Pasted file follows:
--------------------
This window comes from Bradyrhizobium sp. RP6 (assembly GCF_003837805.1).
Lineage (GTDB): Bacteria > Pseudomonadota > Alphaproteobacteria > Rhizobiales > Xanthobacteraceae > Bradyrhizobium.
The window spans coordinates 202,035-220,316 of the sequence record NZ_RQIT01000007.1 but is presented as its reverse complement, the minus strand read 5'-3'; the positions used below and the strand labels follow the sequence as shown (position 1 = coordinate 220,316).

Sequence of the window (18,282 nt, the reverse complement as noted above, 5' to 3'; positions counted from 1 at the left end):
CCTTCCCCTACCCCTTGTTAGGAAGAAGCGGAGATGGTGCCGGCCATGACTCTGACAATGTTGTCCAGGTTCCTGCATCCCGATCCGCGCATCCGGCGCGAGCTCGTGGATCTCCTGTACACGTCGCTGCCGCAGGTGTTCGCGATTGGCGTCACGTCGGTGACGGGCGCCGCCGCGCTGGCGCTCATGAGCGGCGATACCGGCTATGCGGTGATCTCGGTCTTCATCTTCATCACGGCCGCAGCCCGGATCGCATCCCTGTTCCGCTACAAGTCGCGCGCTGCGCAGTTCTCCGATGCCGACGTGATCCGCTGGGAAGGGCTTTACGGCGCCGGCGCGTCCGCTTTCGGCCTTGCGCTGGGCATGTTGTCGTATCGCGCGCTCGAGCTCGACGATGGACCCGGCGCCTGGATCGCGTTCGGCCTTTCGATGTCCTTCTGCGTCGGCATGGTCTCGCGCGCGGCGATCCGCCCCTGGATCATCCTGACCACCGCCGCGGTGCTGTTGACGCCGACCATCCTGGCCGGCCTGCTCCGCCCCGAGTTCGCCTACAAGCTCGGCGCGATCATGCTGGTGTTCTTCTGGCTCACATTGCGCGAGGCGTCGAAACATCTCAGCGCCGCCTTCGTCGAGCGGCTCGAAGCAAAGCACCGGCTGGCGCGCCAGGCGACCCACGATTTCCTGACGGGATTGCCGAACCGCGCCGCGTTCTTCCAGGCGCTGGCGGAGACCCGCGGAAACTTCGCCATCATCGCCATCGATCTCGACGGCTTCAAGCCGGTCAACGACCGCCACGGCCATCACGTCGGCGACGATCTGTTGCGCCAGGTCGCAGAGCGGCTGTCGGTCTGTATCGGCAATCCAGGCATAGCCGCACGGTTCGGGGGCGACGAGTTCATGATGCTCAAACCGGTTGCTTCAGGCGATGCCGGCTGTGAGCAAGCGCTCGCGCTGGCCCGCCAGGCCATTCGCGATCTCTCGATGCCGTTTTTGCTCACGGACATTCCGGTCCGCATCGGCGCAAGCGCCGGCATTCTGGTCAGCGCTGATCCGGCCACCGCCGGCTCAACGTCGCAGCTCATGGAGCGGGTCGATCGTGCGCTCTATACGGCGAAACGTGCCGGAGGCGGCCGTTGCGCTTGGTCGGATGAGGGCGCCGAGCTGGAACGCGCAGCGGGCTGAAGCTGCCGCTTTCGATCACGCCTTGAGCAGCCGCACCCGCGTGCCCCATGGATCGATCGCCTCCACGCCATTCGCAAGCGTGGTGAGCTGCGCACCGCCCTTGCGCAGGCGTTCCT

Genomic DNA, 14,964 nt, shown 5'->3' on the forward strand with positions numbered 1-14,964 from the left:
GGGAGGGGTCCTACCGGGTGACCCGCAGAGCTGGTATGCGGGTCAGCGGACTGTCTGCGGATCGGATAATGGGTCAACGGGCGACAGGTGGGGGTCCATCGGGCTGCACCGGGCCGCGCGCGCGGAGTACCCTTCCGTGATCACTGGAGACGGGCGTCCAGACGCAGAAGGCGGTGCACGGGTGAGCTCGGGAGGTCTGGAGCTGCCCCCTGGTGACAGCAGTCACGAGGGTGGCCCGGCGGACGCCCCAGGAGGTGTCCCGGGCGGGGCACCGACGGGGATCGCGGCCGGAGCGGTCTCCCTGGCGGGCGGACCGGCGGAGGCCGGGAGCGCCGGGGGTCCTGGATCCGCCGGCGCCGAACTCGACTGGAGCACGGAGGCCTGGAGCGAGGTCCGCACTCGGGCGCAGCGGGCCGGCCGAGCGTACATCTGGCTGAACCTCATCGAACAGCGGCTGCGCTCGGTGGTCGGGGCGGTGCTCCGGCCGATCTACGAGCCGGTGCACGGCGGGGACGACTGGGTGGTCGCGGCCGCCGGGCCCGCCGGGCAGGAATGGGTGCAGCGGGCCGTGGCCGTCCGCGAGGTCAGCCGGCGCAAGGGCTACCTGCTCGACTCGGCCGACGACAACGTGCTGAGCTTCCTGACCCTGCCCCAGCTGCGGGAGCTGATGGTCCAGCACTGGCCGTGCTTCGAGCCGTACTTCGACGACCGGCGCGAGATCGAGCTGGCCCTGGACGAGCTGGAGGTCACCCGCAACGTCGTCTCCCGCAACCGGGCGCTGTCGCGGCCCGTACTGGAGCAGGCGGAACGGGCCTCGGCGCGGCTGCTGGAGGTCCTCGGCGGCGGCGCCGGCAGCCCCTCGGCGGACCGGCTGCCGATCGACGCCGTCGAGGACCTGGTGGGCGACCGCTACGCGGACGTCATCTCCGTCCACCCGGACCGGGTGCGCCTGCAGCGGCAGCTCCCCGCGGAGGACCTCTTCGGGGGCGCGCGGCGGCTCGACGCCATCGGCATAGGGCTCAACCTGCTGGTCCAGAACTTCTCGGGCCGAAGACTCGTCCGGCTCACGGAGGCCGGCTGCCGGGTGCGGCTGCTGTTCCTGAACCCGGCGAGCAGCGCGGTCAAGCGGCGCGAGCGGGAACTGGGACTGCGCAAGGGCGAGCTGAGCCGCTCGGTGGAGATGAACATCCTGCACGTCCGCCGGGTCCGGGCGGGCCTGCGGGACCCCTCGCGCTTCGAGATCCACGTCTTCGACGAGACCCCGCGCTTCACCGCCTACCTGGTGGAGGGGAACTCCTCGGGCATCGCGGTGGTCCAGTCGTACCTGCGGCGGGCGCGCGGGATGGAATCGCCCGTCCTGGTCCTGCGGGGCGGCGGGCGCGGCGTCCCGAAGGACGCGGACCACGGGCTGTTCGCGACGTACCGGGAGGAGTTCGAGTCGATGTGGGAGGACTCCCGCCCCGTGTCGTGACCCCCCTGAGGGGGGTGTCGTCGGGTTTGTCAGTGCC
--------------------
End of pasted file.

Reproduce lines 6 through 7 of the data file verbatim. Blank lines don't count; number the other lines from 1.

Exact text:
Genomic DNA, 14,964 nt, shown 5'->3' on the forward strand with positions numbered 1-14,964 from the left:
GGGAGGGGTCCTACCGGGTGACCCGCAGAGCTGGTATGCGGGTCAGCGGACTGTCTGCGGATCGGATAATGGGTCAACGGGCGACAGGTGGGGGTCCATCGGGCTGCACCGGGCCGCGCGCGCGGAGTACCCTTCCGTGATCACTGGAGACGGGCGTCCAGACGCAGAAGGCGGTGCACGGGTGAGCTCGGGAGGTCTGGAGCTGCCCCCTGGTGACAGCAGTCACGAGGGTGGCCCGGCGGACGCCCCAGGAGGTGTCCCGGGCGGGGCACCGACGGGGATCGCGGCCGGAGCGGTCTCCCTGGCGGGCGGACCGGCGGAGGCCGGGAGCGCCGGGGGTCCTGGATCCGCCGGCGCCGAACTCGACTGGAGCACGGAGGCCTGGAGCGAGGTCCGCACTCGGGCGCAGCGGGCCGGCCGAGCGTACATCTGGCTGAACCTCATCGAACAGCGGCTGCGCTCGGTGGTCGGGGCGGTGCTCCGGCCGATCTACGAGCCGGTGCACGGCGGGGACGACTGGGTGGTCGCGGCCGCCGGGCCCGCCGGGCAGGAATGGGTGCAGCGGGCCGTGGCCGTCCGCGAGGTCAGCCGGCGCAAGGGCTACCTGCTCGACTCGGCCGACGACAACGTGCTGAGCTTCCTGACCCTGCCCCAGCTGCGGGAGCTGATGGTCCAGCACTGGCCGTGCTTCGAGCCGTACTTCGACGACCGGCGCGAGATCGAGCTGGCCCTGGACGAGCTGGAGGTCACCCGCAACGTCGTCTCCCGCAACCGGGCGCTGTCGCGGCCCGTACTGGAGCAGGCGGAACGGGCCTCGGCGCGGCTGCTGGAGGTCCTCGGCGGCGGCGCCGGCAGCCCCTCGGCGGACCGGCTGCCGATCGACGCCGTCGAGGACCTGGTGGGCGACCGCTACGCGGACGTCATCTCCGTCCACCCGGACCGGGTGCGCCTGCAGCGGCAGCTCCCCGCGGAGGACCTCTTCGGGGGCGCGCGGCGGCTCGACGCCATCGGCATAGGGCTCAACCTGCTGGTCCAGAACTTCTCGGGCCGAAGACTCGTCCGGCTCACGGAGGCCGGCTGCCGGGTGCGGCTGCTGTTCCTGAACCCGGCGAGCAGCGCGGTCAAGCGGCGCGAGCGGGAACTGGGACTGCGCAAGGGCGAGCTGAGCCGCTCGGTGGAGATGAACATCCTGCACGTCCGCCGGGTCCGGGCGGGCCTGCGGGACCCCTCGCGCTTCGAGATCCACGTCTTCGACGAGACCCCGCGCTTCACCGCCTACCTGGTGGAGGGGAACTCCTCGGGCATCGCGGTGGTCCAGTCGTACCTGCGGCGGGCGCGCGGGATGGAATCGCCCGTCCTGGTCCTGCGGGGCGGCGGGCGCGGCGTCCCGAAGGACGCGGACCACGGGCTGTTCGCGACGTACCGGGAGGAGTTCGAGTCGATGTGGGAGGACTCCCGCCCCGTGTCGTGACCCCCCTGAGGGGGGTGTCGTCGGGTTTGTCAGTGCC